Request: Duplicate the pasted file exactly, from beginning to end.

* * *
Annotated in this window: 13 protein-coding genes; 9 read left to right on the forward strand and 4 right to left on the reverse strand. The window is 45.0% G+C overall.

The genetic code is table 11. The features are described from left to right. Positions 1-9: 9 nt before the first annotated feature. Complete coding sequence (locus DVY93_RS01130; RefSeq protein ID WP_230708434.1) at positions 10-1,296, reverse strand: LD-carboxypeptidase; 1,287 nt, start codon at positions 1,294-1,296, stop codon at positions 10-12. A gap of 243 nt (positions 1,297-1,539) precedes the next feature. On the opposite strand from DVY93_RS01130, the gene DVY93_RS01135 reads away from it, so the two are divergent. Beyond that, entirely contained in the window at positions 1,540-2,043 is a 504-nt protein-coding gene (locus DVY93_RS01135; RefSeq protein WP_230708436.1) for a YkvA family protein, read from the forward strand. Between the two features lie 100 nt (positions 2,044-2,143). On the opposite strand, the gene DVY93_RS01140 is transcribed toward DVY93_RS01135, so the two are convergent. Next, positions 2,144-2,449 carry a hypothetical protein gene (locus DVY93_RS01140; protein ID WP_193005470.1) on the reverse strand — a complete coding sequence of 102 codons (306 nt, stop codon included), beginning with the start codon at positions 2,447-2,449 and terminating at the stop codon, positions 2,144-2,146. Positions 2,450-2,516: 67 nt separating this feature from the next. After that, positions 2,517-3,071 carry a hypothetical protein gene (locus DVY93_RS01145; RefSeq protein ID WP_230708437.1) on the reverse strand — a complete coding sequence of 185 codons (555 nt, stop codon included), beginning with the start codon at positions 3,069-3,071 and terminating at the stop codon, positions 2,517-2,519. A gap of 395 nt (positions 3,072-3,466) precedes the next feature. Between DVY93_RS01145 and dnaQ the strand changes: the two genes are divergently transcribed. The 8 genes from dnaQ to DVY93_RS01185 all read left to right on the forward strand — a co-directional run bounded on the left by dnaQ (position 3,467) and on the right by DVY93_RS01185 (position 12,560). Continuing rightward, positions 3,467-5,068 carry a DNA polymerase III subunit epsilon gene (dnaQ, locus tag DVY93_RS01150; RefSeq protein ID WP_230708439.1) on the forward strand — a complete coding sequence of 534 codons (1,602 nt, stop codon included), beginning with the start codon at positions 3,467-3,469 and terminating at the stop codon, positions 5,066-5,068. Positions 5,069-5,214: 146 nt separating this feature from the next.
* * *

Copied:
Annotated in this window: 13 protein-coding genes; 9 read left to right on the forward strand and 4 right to left on the reverse strand. The window is 45.0% G+C overall.

The genetic code is table 11. The features are described from left to right. Positions 1-9: 9 nt before the first annotated feature. Complete coding sequence (locus DVY93_RS01130; RefSeq protein ID WP_230708434.1) at positions 10-1,296, reverse strand: LD-carboxypeptidase; 1,287 nt, start codon at positions 1,294-1,296, stop codon at positions 10-12. A gap of 243 nt (positions 1,297-1,539) precedes the next feature. On the opposite strand from DVY93_RS01130, the gene DVY93_RS01135 reads away from it, so the two are divergent. Beyond that, entirely contained in the window at positions 1,540-2,043 is a 504-nt protein-coding gene (locus DVY93_RS01135; RefSeq protein WP_230708436.1) for a YkvA family protein, read from the forward strand. Between the two features lie 100 nt (positions 2,044-2,143). On the opposite strand, the gene DVY93_RS01140 is transcribed toward DVY93_RS01135, so the two are convergent. Next, positions 2,144-2,449 carry a hypothetical protein gene (locus DVY93_RS01140; protein ID WP_193005470.1) on the reverse strand — a complete coding sequence of 102 codons (306 nt, stop codon included), beginning with the start codon at positions 2,447-2,449 and terminating at the stop codon, positions 2,144-2,146. Positions 2,450-2,516: 67 nt separating this feature from the next. After that, positions 2,517-3,071 carry a hypothetical protein gene (locus DVY93_RS01145; RefSeq protein ID WP_230708437.1) on the reverse strand — a complete coding sequence of 185 codons (555 nt, stop codon included), beginning with the start codon at positions 3,069-3,071 and terminating at the stop codon, positions 2,517-2,519. A gap of 395 nt (positions 3,072-3,466) precedes the next feature. Between DVY93_RS01145 and dnaQ the strand changes: the two genes are divergently transcribed. The 8 genes from dnaQ to DVY93_RS01185 all read left to right on the forward strand — a co-directional run bounded on the left by dnaQ (position 3,467) and on the right by DVY93_RS01185 (position 12,560). Continuing rightward, positions 3,467-5,068 carry a DNA polymerase III subunit epsilon gene (dnaQ, locus tag DVY93_RS01150; RefSeq protein ID WP_230708439.1) on the forward strand — a complete coding sequence of 534 codons (1,602 nt, stop codon included), beginning with the start codon at positions 3,467-3,469 and terminating at the stop codon, positions 5,066-5,068. Positions 5,069-5,214: 146 nt separating this feature from the next.